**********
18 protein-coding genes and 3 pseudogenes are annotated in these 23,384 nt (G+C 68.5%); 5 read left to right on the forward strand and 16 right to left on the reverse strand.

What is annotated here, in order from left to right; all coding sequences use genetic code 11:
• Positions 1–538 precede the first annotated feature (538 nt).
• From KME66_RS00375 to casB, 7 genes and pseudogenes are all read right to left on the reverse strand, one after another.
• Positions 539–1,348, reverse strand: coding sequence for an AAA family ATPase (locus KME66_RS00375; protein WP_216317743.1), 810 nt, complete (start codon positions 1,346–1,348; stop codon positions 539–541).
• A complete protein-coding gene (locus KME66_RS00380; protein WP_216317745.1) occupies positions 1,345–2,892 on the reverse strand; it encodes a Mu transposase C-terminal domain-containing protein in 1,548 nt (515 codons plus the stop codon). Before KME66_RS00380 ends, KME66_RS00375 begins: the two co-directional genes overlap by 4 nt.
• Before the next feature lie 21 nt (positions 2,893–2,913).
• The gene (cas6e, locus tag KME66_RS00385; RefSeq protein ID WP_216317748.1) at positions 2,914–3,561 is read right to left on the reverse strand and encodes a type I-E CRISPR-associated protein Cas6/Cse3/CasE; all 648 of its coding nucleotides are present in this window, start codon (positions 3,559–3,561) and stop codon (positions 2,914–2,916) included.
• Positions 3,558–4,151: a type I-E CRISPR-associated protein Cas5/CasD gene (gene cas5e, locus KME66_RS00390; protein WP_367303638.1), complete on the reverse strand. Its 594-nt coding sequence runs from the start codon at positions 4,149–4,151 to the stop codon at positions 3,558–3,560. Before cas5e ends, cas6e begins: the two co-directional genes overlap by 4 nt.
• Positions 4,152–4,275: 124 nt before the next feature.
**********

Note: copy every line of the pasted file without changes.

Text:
18 protein-coding genes and 3 pseudogenes are annotated in these 23,384 nt (G+C 68.5%); 5 read left to right on the forward strand and 16 right to left on the reverse strand.

What is annotated here, in order from left to right; all coding sequences use genetic code 11:
• Positions 1–538 precede the first annotated feature (538 nt).
• From KME66_RS00375 to casB, 7 genes and pseudogenes are all read right to left on the reverse strand, one after another.
• Positions 539–1,348, reverse strand: coding sequence for an AAA family ATPase (locus KME66_RS00375; protein WP_216317743.1), 810 nt, complete (start codon positions 1,346–1,348; stop codon positions 539–541).
• A complete protein-coding gene (locus KME66_RS00380; protein WP_216317745.1) occupies positions 1,345–2,892 on the reverse strand; it encodes a Mu transposase C-terminal domain-containing protein in 1,548 nt (515 codons plus the stop codon). Before KME66_RS00380 ends, KME66_RS00375 begins: the two co-directional genes overlap by 4 nt.
• Before the next feature lie 21 nt (positions 2,893–2,913).
• The gene (cas6e, locus tag KME66_RS00385; RefSeq protein ID WP_216317748.1) at positions 2,914–3,561 is read right to left on the reverse strand and encodes a type I-E CRISPR-associated protein Cas6/Cse3/CasE; all 648 of its coding nucleotides are present in this window, start codon (positions 3,559–3,561) and stop codon (positions 2,914–2,916) included.
• Positions 3,558–4,151: a type I-E CRISPR-associated protein Cas5/CasD gene (gene cas5e, locus KME66_RS00390; protein WP_367303638.1), complete on the reverse strand. Its 594-nt coding sequence runs from the start codon at positions 4,149–4,151 to the stop codon at positions 3,558–3,560. Before cas5e ends, cas6e begins: the two co-directional genes overlap by 4 nt.
• Positions 4,152–4,275: 124 nt before the next feature.